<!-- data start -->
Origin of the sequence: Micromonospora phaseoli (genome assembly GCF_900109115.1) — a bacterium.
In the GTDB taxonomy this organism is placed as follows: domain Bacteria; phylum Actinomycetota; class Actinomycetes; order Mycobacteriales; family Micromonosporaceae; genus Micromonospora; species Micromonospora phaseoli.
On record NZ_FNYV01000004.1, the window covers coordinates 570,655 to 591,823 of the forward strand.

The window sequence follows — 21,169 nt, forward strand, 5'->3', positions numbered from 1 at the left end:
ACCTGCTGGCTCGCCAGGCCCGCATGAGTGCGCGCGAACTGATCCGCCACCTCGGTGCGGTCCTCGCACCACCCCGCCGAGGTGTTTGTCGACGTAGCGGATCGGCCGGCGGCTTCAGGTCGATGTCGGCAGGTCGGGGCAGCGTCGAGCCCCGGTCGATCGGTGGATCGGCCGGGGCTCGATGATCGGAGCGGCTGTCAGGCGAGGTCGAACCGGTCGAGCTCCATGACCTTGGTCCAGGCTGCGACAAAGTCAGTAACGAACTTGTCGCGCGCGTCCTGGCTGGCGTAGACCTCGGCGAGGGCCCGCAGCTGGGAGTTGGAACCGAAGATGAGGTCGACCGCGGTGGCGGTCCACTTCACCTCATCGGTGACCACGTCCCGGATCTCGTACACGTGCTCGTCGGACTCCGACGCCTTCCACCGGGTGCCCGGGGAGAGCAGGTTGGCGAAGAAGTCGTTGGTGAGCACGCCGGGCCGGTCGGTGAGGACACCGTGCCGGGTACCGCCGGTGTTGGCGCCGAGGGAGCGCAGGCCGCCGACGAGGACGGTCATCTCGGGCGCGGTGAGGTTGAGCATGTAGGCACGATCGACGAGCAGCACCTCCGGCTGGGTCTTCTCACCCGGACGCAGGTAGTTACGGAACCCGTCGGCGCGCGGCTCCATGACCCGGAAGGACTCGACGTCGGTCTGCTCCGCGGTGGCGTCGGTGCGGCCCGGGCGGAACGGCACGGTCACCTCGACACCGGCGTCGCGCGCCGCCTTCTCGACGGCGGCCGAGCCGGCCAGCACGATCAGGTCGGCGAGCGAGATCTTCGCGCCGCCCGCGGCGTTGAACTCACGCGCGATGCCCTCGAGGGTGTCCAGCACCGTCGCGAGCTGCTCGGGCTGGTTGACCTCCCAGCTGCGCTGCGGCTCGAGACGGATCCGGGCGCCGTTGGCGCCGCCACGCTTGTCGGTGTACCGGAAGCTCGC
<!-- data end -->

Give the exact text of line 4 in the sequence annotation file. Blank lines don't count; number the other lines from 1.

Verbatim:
The window sequence follows — 21,169 nt, forward strand, 5'->3', positions numbered from 1 at the left end: